NASA’s Breakthrough Discovery of the First Truly “Earth-Like” Planet

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NASA publicized the finding of the first truly Earth-like planet some time ago. This discovery was possible with the help of the Kepler Space Telescope, which was launched in March of 2009. Since its launch, it has been hunting for Earth like planets. 

Douglas Caldwell, an astronomer at the SETI Institute in Mountain View, California, at the time of the find, said:

“It is the first terrestrial planet in the habitable zone around a star very similar to the Sun,”
Artist's Impression of Kepler 452b


It is a moment that would go down in history, serving as a turning for the discovery of Earth-like planets.

Kepler 452 is a Sun-like star that travels through the universe 1,400 light-years from Earth. From current observations it seems like Kepler 452 has the same surface temperature as our Sun and approximately the precise same energy output. That means both the Sun and Kepler 452 are G-typee yellow dwarfs.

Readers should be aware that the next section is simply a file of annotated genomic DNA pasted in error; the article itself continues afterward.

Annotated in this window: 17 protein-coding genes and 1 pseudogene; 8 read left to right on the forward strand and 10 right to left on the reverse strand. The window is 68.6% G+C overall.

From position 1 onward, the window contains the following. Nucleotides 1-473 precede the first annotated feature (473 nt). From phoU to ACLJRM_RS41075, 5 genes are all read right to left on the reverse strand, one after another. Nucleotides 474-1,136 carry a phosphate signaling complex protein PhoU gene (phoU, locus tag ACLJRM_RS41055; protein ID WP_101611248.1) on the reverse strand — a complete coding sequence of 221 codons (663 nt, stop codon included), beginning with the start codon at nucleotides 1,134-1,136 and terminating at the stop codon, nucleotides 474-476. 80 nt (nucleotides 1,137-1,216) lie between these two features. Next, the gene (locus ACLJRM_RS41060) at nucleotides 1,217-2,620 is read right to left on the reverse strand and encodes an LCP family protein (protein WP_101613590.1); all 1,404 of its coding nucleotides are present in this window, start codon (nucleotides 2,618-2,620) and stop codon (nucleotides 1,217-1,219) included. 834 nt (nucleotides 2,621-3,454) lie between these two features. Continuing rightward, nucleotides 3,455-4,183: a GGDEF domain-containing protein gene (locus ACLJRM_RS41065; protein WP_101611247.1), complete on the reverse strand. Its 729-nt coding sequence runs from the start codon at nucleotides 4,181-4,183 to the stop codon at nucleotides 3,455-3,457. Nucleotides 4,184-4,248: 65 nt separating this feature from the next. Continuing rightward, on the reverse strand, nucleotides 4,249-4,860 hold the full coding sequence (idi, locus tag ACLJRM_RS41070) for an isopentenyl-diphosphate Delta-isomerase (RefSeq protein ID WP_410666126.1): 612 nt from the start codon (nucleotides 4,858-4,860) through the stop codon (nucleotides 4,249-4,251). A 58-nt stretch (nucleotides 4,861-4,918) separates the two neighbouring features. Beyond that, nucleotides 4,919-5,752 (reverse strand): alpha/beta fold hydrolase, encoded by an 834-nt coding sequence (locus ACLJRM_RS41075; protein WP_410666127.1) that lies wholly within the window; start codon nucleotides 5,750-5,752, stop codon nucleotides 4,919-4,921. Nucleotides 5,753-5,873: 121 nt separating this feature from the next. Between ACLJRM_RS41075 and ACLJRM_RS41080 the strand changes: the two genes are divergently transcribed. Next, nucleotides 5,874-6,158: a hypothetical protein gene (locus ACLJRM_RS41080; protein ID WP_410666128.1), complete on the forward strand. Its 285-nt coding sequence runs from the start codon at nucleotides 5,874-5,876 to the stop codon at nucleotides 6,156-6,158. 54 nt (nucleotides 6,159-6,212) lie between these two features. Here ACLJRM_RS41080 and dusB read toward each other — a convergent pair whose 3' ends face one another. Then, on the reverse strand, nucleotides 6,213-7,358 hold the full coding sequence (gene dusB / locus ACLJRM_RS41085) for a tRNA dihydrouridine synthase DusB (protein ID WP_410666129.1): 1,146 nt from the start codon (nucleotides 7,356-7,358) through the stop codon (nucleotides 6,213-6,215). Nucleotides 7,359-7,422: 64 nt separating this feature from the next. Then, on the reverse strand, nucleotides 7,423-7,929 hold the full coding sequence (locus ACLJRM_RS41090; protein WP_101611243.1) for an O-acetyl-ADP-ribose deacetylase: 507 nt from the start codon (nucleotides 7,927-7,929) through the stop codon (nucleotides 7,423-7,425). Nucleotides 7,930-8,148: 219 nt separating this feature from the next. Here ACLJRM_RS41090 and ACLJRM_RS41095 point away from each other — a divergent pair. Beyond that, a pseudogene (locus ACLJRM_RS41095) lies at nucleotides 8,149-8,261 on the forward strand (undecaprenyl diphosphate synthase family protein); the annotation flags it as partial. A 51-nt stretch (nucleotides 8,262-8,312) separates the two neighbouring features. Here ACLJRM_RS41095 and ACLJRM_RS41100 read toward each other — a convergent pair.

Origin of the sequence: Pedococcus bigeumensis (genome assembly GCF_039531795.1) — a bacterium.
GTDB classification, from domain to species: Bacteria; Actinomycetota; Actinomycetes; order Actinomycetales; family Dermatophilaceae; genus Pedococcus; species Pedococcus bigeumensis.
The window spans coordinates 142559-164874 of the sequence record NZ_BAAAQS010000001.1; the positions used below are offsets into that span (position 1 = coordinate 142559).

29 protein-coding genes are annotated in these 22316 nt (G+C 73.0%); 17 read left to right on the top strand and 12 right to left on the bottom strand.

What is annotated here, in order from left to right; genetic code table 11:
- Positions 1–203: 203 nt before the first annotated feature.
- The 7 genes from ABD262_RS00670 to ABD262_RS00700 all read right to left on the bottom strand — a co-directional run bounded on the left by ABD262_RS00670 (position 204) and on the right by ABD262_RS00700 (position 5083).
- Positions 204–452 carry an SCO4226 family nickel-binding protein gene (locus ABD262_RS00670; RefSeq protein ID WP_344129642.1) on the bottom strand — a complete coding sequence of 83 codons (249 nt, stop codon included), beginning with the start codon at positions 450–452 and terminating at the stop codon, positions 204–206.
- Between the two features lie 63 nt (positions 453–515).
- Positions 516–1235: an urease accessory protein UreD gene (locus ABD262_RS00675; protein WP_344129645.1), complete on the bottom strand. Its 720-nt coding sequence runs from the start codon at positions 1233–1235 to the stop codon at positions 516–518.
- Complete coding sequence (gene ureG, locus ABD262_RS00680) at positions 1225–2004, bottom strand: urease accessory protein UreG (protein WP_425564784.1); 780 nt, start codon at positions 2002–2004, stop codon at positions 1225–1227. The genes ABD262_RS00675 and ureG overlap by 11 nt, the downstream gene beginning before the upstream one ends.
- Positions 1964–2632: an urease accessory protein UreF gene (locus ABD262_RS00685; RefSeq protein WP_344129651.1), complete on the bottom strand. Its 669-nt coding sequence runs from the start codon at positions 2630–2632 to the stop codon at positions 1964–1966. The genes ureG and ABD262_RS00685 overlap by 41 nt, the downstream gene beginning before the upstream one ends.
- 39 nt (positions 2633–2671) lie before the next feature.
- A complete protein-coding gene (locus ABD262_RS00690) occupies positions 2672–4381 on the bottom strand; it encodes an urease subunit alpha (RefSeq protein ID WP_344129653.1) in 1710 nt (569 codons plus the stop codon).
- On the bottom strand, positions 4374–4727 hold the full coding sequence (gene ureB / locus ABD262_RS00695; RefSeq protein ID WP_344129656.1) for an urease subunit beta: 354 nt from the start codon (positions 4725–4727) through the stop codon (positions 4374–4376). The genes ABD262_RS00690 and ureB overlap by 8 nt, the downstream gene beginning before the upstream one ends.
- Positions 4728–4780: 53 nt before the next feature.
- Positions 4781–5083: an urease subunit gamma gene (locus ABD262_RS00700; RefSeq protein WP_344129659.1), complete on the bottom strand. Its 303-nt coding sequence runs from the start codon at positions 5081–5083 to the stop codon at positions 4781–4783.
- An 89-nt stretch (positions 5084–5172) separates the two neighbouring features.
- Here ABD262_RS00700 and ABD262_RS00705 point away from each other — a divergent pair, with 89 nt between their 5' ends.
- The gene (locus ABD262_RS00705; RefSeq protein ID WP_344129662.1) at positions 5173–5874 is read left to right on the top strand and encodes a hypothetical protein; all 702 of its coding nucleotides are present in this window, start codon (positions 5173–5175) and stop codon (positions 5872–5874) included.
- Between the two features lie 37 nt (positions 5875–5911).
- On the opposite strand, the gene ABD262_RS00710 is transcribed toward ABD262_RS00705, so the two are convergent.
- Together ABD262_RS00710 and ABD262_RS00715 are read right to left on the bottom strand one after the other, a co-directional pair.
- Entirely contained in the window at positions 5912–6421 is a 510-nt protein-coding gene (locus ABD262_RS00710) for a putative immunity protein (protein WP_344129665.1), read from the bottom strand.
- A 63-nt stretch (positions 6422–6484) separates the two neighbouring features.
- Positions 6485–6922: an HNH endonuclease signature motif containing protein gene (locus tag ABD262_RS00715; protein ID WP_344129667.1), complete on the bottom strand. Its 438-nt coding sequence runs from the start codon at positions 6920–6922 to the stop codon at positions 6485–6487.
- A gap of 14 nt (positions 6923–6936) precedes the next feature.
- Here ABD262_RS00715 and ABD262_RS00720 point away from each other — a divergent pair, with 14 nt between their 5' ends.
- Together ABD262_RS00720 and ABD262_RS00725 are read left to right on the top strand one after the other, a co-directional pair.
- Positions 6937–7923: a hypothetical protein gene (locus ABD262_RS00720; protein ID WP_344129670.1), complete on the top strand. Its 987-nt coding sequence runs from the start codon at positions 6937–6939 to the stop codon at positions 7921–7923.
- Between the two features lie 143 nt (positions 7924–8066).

Kepler 452’s habitability zone (the area near to the star in which liquid water could theoretically exist) is almost identical to the Sun’s.

The good thing is, there’s a planet that circles Kepler 452 in a path almost identical to Earth’s.

Remarkably, Earth and Kepler 452b don’t just have same orbits—they are twins in a plethora of other ways.
Kepler 452 system, showing the first Earth-like planet, Kepler 452b. Image credit: NASA

More observations have revealed that Kepler-452b (The earth like planet) is just five times as massive as the Earth (nearly 60% larger).

The parent star Kepler 452 is a little older than our own sun. Per se, researchers assert that Kepler 452b is a little older than Earth. Meaning that the planet has been in its star’s habitability zone for nearly 6 billion years.

This discovery has Kepler scientists absolutely floored.

John Grunsfeld, associate administrator of NASA’s Science Mission Directorate at the agency’s headquarters in Washington, said:

“On the 20th anniversary year of the discovery that proved other Suns host planets, the Kepler exoplanet explorer has discovered a planet and star which most closely resemble the Earth and our Sun. This exciting result brings us one step closer to finding an Earth 2.0.”
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